By Sylvia Gurinsky
Eyebrows were raised last week when the list of those receiving Kennedy Center Honors for 2010 included Oprah Winfrey.
There is no question of Winfrey's success as a talk show host and entrepreneur.
But the first sentence that describes the Kennedy Center Honors on Google says "The Kennedy Center Honors are awarded annually for exemplary lifetime achievement in the performing arts."
Winfrey has acted occasionally and received a 1986 Academy Award nomination for her role in "The Color Purple." She has also produced various successful films and television dramatic specials.
But to say she's had "lifetime achievement in the performing arts" is stretching things, to put it mildly. If the Kennedy Center wanted to expand the honors to include television producers, it might have done well to honor the recently deceased David Wolper, producer of "Roots" - or it might still honor Dick Clark, who helped revolutionize the influence of rock n' roll with the creation of "American Bandstand."
On the other hand, if those who select the honorees want to stick to the criteria that went into selecting the first recipients - Fred Astaire, Marian Anderson, George Balanchine, Richard Rodgers and Arthur Rubenstein - in 1978, there are almost 100 actors, actresses, dancers, singers, musicians, directors and songwriters they could tap.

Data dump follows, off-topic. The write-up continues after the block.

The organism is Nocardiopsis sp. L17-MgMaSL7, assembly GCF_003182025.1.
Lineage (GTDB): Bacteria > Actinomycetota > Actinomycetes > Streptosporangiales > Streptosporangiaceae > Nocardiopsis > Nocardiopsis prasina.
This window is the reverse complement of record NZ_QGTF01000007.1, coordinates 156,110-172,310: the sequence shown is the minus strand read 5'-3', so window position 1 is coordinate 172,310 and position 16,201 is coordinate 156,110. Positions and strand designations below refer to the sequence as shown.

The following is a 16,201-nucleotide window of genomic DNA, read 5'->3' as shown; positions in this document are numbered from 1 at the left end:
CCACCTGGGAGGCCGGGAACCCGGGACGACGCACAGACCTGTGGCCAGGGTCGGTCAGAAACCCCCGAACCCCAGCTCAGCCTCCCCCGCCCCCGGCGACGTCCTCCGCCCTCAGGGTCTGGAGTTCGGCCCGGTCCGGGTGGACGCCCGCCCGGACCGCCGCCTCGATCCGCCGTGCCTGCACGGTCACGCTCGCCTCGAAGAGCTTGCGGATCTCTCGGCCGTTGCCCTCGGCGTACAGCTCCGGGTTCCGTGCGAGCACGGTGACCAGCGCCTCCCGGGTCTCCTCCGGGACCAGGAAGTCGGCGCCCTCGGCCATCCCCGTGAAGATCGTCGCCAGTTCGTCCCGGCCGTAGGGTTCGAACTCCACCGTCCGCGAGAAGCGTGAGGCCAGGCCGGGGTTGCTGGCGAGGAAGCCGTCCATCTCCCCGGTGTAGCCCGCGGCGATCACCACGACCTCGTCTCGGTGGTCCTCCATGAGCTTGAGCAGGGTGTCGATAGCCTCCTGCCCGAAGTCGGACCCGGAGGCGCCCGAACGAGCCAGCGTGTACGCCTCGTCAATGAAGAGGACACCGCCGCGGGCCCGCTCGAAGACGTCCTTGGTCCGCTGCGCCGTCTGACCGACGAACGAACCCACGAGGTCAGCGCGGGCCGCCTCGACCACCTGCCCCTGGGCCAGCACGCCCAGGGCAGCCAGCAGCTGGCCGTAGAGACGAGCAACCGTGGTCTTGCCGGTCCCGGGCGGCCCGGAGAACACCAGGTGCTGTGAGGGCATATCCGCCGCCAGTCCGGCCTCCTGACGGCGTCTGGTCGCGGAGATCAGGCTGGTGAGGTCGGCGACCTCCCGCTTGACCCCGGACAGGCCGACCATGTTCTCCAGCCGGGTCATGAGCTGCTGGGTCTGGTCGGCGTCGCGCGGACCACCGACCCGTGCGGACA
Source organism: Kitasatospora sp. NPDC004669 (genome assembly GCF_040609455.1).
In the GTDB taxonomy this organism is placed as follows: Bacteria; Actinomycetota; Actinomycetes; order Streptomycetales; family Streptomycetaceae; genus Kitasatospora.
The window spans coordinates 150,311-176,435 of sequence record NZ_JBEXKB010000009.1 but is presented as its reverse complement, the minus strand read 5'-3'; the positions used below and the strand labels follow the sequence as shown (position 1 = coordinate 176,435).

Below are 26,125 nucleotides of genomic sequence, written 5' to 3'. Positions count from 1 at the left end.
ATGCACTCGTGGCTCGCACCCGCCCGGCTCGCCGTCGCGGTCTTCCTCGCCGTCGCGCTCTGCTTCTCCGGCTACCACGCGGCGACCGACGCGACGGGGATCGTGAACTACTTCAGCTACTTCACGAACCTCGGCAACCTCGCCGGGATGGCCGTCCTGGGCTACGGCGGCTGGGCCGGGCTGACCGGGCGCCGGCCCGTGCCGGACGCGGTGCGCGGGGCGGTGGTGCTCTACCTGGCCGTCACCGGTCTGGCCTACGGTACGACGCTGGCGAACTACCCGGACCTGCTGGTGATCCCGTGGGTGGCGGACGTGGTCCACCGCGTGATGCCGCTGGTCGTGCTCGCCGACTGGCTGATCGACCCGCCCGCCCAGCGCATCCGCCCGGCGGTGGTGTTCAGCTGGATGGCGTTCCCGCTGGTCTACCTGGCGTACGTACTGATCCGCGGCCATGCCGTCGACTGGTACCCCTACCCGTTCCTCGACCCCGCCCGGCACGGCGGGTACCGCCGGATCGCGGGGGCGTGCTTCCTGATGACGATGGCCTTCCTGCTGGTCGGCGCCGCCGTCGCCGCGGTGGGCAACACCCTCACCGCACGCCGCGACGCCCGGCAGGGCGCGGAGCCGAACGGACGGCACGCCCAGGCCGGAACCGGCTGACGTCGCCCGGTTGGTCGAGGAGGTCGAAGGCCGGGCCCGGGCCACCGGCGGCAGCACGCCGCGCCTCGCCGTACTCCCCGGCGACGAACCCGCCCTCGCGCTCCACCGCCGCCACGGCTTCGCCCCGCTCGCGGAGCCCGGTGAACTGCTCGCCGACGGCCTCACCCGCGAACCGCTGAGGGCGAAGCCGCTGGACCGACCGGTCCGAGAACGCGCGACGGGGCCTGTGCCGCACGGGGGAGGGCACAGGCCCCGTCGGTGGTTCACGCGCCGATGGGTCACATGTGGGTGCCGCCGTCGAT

Here are some of the so-far excluded: Sid Caesar, Burt Bacharach, Mickey Rooney, Carol Channing, Mary Tyler Moore, Hal Holbrook, Cynthia Gregory, Lorin Maazel, Roberta Peters and Charlie Pride.
The presence of Caesar, Rooney and Channing on that list brings up another problem: The declining age of Kennedy Center honorees. Starting in the 1990s, quite a few of the honorees started getting younger. Winfrey is also in her mid-50s, so the Kennedy Center Honors have gradually been evolving into a mid-career reward, rather than a lifetime achievement. Already, baritone Robert Merrill is one example of someone who was denied the honor before he died. Sadly, more will follow.
Part of the reason seems to be the wish by CBS, which televises two hours of the celebration during the last week of the year, to reach younger viewers in one shot.
If the honors are still around in two or three decades, those who decide them will have to think back on this era, where superficial reality show stars with no talent for anything other than causing trouble dominate the media and genuine talents in music, acting and dance are relegated to the background.
It seems the Kennedy Center has to decide: Will its honors become just another trophy for television ratings, or are they truly meant to celebrate American diversity in the performing arts?